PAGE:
The US and Australia announced a new security agreement today, seen by many as a response to China’s growing power, but President Obama insisted that “the notion that we fear China is mistaken.” Under the agreement, the US military presence will be expanded, with about 250 Marines heading to Australia next year. Ultimately 2,500 US military personnel will be based there, and the US will have increased equipment and access to Australian bases. But officials are calling it a “sustained” military presence, not a permanent one, the AP notes.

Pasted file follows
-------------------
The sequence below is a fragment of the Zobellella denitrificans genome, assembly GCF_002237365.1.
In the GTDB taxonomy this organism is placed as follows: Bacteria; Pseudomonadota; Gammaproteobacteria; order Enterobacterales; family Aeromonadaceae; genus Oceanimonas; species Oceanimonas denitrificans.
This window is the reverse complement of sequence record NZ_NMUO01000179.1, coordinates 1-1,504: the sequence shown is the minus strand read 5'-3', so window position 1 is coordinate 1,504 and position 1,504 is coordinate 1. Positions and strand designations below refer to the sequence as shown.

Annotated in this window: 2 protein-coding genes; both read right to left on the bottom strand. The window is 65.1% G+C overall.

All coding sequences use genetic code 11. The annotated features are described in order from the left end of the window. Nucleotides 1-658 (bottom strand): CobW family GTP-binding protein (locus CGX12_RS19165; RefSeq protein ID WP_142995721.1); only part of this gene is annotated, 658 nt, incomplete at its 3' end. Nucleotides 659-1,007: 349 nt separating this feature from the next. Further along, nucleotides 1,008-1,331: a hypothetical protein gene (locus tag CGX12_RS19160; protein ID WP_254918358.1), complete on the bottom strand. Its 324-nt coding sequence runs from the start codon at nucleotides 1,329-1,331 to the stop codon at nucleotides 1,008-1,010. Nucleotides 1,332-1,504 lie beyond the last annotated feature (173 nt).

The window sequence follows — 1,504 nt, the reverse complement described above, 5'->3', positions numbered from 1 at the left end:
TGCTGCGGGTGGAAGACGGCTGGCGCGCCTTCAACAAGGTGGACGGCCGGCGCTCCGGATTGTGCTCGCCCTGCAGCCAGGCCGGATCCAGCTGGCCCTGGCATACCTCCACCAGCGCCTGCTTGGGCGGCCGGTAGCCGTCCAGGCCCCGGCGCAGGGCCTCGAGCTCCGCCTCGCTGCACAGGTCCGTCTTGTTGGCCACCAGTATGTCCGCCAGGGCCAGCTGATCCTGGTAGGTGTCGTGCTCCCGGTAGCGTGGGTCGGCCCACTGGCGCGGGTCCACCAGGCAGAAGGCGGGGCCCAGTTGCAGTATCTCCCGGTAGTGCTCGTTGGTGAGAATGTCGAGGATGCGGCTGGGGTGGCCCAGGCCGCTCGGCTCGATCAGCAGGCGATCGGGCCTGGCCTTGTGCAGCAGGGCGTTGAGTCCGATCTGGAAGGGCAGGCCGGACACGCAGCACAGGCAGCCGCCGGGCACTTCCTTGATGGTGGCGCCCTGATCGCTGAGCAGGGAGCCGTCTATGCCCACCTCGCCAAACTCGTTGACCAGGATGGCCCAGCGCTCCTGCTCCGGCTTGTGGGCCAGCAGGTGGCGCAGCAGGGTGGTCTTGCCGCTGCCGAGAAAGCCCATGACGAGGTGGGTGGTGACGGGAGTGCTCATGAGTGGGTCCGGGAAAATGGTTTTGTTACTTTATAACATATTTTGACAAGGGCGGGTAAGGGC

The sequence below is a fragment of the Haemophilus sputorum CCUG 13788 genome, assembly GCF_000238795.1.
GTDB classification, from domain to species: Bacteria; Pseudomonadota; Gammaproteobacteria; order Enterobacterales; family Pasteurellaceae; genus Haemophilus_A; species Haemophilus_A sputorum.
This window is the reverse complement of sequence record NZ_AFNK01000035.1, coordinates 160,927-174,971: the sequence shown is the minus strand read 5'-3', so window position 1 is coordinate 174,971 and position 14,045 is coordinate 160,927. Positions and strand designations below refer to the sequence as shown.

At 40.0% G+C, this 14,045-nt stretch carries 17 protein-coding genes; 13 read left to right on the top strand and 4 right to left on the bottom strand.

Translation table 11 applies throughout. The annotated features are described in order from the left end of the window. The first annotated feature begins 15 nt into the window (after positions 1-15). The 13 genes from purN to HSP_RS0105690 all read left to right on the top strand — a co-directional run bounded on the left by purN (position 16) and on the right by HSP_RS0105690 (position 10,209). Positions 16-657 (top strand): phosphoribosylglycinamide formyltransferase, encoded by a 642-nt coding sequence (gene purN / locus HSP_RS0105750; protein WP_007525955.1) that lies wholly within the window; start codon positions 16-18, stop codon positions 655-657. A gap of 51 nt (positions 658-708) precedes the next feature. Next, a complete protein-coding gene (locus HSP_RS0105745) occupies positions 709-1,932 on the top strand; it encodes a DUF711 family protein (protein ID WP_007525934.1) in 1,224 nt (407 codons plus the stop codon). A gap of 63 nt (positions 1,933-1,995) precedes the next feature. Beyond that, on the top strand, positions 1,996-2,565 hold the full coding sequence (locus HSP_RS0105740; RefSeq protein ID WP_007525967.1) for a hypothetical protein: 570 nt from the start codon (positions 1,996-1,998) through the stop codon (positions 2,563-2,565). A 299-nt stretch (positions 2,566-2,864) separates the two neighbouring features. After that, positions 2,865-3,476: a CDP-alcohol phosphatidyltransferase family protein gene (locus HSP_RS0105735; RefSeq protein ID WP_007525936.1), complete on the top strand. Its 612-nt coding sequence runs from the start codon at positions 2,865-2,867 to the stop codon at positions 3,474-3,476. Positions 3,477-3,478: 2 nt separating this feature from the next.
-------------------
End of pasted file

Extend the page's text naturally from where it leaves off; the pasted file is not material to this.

Obama, who is making his first visit to Australia as president, said the agreement “allows us to meet the demands of a lot of partners in the region that want to feel that they're getting the training, they're getting the exercises, and that we have the presence that's necessary to maintain the security architecture in the region.” Other nations in the region, including smaller Asian nations, have been concerned about China’s increasing power in international waters. According to the Wall Street Journal, China’s Foreign Ministry spokesperson responded by calling for discussion of whether the agreement is appropriate and “in accordance with … the whole international society’s interests.”